Since 2001 the FSFE has been enhancing users' rights by abolishing barriers for software freedom. For 20 years we have been helping individuals and organisations to understand how Free Software contributes to freedom, transparency, and self-determination.

For the next two decades we need your help. We want everyone to be able to control their technology. Free Software and its freedoms to use, study, share, and improve are the key to that goal.

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FSFE Newsletter - June 2017


New European Interoperability Framework urges public administrations to use and contribute to Free Software

After a round of public consultation last year, the 'new' European Interoperability Framework (EIF) was finally published in March 2017. In alignment with our answers to the public consultation, and with the general responses from citizens and businesses that demanded more Free Software within public e-services, the revised EIF includes a recommendation to public administrations across Europe to ensure a level playing field for Free Software and demonstrate active and fair consideration of using Free Software when offering e-services.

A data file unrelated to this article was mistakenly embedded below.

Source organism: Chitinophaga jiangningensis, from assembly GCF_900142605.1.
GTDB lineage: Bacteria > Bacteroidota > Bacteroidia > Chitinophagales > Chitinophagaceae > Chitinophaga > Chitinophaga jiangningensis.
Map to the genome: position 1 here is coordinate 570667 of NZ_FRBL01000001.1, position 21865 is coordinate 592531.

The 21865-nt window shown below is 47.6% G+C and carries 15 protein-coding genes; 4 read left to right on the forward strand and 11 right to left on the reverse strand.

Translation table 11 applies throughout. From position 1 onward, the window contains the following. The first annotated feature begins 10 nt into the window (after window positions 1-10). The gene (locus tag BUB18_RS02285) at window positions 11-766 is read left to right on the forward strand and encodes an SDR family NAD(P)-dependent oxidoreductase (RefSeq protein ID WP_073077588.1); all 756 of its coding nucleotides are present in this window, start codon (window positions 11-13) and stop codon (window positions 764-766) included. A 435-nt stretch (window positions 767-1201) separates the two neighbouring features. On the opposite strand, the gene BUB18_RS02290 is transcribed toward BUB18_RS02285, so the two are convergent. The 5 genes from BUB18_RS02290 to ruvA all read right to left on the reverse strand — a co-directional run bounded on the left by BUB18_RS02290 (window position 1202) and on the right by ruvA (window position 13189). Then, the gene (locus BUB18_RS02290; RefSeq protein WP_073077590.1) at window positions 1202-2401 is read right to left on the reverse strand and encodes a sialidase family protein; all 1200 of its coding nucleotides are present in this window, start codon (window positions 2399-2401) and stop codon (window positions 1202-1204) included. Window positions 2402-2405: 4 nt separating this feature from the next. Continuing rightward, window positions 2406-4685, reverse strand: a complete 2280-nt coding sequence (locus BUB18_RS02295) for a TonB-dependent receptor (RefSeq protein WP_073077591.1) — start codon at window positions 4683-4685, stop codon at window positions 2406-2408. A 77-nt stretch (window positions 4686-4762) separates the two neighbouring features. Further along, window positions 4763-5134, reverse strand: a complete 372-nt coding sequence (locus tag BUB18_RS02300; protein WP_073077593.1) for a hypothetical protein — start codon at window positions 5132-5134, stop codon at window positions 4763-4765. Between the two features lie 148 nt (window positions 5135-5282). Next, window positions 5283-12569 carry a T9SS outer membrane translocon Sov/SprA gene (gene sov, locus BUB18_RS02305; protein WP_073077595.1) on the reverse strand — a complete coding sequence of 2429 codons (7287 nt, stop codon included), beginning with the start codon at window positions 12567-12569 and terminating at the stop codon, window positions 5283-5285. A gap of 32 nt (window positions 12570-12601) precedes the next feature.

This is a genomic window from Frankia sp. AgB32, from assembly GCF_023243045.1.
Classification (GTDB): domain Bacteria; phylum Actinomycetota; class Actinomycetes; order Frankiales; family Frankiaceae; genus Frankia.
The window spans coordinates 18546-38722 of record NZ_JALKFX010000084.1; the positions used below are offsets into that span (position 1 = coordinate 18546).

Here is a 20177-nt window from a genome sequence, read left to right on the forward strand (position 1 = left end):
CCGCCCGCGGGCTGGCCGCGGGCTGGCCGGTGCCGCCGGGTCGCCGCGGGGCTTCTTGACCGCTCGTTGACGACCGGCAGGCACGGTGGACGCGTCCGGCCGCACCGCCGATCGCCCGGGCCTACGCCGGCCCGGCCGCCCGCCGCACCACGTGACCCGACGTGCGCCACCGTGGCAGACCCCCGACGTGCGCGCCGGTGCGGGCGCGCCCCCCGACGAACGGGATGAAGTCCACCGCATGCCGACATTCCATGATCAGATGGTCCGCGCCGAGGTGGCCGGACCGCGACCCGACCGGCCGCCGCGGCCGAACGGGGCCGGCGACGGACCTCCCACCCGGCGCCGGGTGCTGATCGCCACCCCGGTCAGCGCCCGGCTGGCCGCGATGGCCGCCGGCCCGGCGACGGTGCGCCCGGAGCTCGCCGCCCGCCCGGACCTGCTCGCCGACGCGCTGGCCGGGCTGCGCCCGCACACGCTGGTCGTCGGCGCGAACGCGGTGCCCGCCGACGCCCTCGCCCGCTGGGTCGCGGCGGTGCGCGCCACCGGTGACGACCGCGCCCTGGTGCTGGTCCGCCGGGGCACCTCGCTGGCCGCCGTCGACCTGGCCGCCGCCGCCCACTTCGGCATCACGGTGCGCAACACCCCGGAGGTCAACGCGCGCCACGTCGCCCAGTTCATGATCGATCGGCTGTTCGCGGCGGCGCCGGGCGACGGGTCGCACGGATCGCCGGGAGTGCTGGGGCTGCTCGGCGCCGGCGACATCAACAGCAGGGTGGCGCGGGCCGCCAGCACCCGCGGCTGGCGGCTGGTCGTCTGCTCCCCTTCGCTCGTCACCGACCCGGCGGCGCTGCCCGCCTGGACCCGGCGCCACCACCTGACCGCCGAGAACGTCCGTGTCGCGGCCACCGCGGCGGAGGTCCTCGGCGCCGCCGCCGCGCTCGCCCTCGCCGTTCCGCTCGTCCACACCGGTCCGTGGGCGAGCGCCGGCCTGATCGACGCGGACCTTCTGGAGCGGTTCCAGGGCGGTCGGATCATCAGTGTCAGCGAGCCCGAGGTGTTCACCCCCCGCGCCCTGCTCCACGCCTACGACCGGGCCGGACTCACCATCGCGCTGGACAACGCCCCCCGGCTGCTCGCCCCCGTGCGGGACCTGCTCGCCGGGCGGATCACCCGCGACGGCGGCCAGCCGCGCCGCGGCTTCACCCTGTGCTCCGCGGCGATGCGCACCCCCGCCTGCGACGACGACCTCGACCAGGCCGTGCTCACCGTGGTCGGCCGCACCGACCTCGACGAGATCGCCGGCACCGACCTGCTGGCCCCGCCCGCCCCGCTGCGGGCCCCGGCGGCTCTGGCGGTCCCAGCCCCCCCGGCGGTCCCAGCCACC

In addition, the new EIF urges public administrations to not only use Free Software but "whenever possible contribute to the pertinent developer communities". This is a significant improvement in comparison to the previous EIF v.2, and explicit acknowledgement of Free Software being essential for ensuring better interoperablity. The down side is that similar to the communication on "ICT Standardisation Priorities for the Digital Single Market", the new EIF unfortunately does not sufficiently address the obstacles that so-called "fair, reasonable, and non-discriminatory" (FRAND) licensing terms create for Free Software. By basing its licensing policy of Open Standards on FRAND, the EIF unfortunately does not allow Free Software projects to participate in offering their services to public administrations.

For more background on this topic read our article "Why is FRAND bad for Free Software?"

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Your editors,
Erik Albers and Polina Malaja